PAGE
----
ORISKANY — With additional Oriskany Central School students opting to switch to total remote learning, teachers and administrators have adapted quickly to keeping children engaged, district officials reported during the Dec. 1 regular Board of Education meeting.
“For the last three weeks, it’s been like a roller coaster — going to remote (learning) and now back in (hybrid), and the number of students who have opted to go totally remote since Thanksgiving,” has significantly increased, said Junior/Senior High School Principal Jamie Grimshaw. “And our teachers have done a tremendous job adapting to that. Our students are engaged...and should also be applauded, going about this undaunted, (for the majority) tuning in” and doing their work.
There is now an academic enrichment program offered to students from 3-5 p.m. on Tuesdays and Thursdays for those who need extra help and thrive working in a small group setting. That is in addition to the academic intervention/enrichment program offered on Wednesday.
“I had a Zoom meeting with the New York State Mentoring Program which links college students and adults with students,” Grimshaw added.
The mentoring program is something the junior/senior high school hopes to “open its doors” to and work with in the future, and will try to match students with mentors moving forward, he said.
N.A. Walbran Principal Mark J. Ranieri reported that by Nov. 19, 33 more elementary pupils opted to go totally remote, and that number again increased by Nov. 25 to the current total of 67 children going to total remote learning.
“Our current remote learning number is 67 out of a total 304 students — that’s 22 percent of the student body that are totally remote,” said Ranieri. “That’s totally voluntary, besides a few who are in quarantine. There’s been a lot of anxiety in the building with students and staff with trying to cope with the current reality. I know this is not unique to our school or district, but it should be stated where we’re at as a school.”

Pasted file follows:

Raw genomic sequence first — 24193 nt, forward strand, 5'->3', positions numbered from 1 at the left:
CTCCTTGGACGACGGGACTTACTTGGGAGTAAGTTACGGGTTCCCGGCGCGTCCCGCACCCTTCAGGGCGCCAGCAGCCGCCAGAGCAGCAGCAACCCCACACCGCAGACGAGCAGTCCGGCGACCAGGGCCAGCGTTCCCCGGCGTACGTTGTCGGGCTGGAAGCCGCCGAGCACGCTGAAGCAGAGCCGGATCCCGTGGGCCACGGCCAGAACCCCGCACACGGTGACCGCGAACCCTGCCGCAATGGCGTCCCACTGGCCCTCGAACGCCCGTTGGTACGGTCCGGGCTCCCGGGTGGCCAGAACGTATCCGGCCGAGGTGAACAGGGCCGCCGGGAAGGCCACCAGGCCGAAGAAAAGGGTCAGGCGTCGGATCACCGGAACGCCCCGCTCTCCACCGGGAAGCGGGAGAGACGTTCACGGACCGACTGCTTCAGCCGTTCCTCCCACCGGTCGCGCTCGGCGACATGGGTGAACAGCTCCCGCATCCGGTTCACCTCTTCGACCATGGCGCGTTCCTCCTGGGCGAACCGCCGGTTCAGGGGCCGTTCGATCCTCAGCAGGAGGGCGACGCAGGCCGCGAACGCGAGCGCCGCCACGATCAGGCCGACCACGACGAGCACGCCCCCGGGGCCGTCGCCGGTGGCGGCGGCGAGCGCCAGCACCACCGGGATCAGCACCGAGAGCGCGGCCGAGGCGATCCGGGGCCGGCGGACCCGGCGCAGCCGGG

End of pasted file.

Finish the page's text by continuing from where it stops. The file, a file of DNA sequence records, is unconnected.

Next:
The principal continued, “I think students and staff are trying their best to make the best of it, but I do think the reality has been trying. I think those numbers tell a story other than anecdotally.”
Meanwhile, Ranieri said he’s enjoyed visiting different classrooms and watching the learning in progress — how teachers have adapted and have become more creative in keeping students engaged.
“Parents should be proud of our teachers. So many things are happening on a daily basis, with teachers balancing in-person and remote instruction. There’s so many good things going on, and I want parents to know that, especially being new in the district,” Ranieri said. “I remain continually impressed with the lessons that I’m seeing. We’re grateful for the parental support we’ve received too — they’ve been very accommodating, doing their best to balance their jobs at home and making sure their child is not only marked for attendance, but is doing their work.”
After the principals’ comments, board members remarked on the “flexibility of the district” and that enough could not be said about teachers, administrators and students’ “resiliency.”
Board members also asked what the district was doing for its staff members to make them feel more comfortable and secure in their learning environment.
Officials said the district has brought on additional cleaners and facility workers so everyone has a “comfort level.” Teachers have been “phenomenal” working with district officials and administrators, and if there’s been any problems, they’ve been reaching out, district officials said. If anyone has a problem or issue, they are asked to continue to reach out to the district and administrators.